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7 remote work discipline tips for the sysadmin

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Server

Using protocols such as Secure Shell (SSH) and Remote Desktop Protocol (RDP) have allowed me to work from home for the better part of the past twenty years. It's not the tools, the work itself, or the distance from your target hosts; it's the discipline required when working from an alternative location that you need to conquer. And, if you're a system administrator with a few years on your resume, then you know that managing us is akin to herding cats. In other words, discipline is not really our "thing."

When I first began working from home in 2001, the concept wasn't new to me. I had set up remote work environments for many of my business clients starting in 1996. At that time, users had computers equipped with modems that dialed into a server also equipped with modems. Once connected, remote users could perform their jobs exactly as they did when they sat at their office desks.

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An SRE's guide to Memcached for building scalable applications

  • An SRE's guide to Memcached for building scalable applications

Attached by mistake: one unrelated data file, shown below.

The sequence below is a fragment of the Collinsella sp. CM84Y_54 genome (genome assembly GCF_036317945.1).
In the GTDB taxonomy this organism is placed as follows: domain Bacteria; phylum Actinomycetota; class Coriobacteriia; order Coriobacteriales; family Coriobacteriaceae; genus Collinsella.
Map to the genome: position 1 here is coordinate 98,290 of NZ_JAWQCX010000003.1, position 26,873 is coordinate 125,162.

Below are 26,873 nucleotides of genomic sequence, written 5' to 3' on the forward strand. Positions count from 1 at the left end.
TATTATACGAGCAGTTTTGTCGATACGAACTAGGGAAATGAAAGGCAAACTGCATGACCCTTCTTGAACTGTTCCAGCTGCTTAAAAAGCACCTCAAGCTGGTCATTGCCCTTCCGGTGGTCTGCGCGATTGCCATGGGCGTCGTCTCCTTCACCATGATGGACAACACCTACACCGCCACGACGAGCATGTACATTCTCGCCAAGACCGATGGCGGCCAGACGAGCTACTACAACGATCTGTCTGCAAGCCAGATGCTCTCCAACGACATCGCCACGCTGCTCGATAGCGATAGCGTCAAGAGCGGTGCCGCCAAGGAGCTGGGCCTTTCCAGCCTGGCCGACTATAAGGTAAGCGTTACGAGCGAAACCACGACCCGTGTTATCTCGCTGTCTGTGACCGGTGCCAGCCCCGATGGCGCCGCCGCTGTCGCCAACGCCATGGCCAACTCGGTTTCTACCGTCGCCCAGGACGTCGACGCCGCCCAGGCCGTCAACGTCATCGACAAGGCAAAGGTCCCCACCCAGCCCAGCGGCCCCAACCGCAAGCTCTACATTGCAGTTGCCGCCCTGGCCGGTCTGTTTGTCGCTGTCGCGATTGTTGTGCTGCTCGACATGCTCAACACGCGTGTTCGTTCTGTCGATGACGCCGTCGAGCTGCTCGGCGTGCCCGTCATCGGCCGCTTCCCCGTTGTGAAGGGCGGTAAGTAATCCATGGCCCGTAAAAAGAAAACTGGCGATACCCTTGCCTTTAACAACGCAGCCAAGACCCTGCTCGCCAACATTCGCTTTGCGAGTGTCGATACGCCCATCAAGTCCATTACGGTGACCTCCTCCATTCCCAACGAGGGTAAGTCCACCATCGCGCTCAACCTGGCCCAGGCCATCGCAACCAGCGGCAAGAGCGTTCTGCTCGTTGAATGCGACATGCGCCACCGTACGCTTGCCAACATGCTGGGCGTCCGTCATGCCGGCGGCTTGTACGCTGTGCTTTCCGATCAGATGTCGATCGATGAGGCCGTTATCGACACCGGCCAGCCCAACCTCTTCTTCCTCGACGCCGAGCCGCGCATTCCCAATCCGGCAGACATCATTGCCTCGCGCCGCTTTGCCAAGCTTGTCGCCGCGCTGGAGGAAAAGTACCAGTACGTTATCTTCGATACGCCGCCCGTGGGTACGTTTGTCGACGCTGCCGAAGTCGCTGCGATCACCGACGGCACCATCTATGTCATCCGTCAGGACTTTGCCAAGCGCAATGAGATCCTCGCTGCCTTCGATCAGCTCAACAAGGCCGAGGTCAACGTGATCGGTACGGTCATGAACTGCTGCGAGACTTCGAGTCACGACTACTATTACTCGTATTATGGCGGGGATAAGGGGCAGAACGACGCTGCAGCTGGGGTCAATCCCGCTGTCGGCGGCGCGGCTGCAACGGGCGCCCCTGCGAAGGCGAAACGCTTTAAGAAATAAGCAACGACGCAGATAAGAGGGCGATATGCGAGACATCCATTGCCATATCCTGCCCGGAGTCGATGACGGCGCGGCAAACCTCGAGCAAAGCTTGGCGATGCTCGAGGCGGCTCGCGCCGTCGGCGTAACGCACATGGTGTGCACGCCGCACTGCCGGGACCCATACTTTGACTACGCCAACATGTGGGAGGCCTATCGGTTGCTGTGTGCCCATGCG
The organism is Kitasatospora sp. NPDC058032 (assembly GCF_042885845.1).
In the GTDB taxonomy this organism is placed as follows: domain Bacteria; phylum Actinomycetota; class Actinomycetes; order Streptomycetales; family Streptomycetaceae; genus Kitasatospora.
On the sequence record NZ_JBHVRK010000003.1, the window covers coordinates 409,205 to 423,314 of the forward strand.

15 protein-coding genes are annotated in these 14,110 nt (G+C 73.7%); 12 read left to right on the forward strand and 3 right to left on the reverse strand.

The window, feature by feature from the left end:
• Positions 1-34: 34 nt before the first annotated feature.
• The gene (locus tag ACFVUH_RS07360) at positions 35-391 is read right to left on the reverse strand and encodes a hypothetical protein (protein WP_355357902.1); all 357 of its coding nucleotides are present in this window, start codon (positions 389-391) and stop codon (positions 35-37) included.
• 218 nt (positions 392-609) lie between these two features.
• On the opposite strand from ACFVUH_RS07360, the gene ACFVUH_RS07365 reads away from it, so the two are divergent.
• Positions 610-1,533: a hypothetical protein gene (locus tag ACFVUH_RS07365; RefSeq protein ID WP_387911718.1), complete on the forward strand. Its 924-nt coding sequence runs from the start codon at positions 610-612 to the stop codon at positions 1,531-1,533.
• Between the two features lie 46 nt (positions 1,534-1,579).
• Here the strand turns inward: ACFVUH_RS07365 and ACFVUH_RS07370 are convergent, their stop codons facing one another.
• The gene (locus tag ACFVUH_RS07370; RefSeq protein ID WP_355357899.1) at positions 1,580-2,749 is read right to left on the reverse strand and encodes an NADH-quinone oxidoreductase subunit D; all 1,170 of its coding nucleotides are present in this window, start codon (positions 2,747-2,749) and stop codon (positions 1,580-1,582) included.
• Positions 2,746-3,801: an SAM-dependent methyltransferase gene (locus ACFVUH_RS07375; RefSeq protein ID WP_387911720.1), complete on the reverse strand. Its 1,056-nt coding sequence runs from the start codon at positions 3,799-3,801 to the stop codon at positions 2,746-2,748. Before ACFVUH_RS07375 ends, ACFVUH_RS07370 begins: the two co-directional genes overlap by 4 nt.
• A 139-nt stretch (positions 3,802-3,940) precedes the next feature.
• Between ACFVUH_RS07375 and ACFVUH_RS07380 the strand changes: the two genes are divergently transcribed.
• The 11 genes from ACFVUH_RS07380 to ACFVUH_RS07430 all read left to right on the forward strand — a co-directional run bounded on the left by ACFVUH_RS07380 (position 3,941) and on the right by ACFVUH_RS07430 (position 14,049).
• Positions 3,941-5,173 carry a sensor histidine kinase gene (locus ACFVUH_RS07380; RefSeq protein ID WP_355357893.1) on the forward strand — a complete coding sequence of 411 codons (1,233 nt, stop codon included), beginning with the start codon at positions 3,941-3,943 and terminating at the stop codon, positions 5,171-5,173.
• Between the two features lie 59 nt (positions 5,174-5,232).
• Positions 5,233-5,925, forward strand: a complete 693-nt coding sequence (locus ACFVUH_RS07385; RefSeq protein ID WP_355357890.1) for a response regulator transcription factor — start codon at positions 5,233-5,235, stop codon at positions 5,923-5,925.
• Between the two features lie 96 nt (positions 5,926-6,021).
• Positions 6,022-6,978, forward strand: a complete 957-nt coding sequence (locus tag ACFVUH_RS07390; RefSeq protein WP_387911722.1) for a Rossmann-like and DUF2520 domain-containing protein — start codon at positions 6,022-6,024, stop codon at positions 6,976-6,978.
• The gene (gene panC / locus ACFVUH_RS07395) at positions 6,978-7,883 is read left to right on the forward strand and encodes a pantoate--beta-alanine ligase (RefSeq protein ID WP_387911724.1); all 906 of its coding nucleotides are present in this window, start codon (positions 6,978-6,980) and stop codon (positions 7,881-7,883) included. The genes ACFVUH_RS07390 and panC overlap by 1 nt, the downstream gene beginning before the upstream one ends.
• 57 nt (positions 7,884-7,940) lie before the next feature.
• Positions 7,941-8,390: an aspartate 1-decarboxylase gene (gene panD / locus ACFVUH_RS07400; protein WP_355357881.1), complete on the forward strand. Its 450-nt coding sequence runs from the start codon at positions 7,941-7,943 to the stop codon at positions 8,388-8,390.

Memcached is a general-purpose memory-caching system. This means it is designed to save (or cache) answers to questions that take a long time to compute or retrieve and are likely to be asked again. A common use case is to accelerate the use of a database: for example, if we expect to need the list of "names of all people who are on team X" repeatedly, we might put this data in Memcached rather than run a SQL query each time. (Note: Memcached is occasionally referred to as "memcache." We will stick to the full name throughout this article.)

    Caches are helpful for building scalable applications and infrastructure, which is at the core of being a site reliability engineer (SRE). This article looks at what it takes to operate Memcached effectively.

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This is the official release for Wayland 1.21.

This new release adds a new wl_pointer high-resolution scroll event,
adds a few new convenience functions, and contains a collection of
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This is the first release to use GitLab releases instead of the usual
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Commit history since RC1 below.

Peter Hutterer (1):
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Simon Ser (2):
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      build: bump to version 1.21.0 for the official release

git tag: 1.21.0
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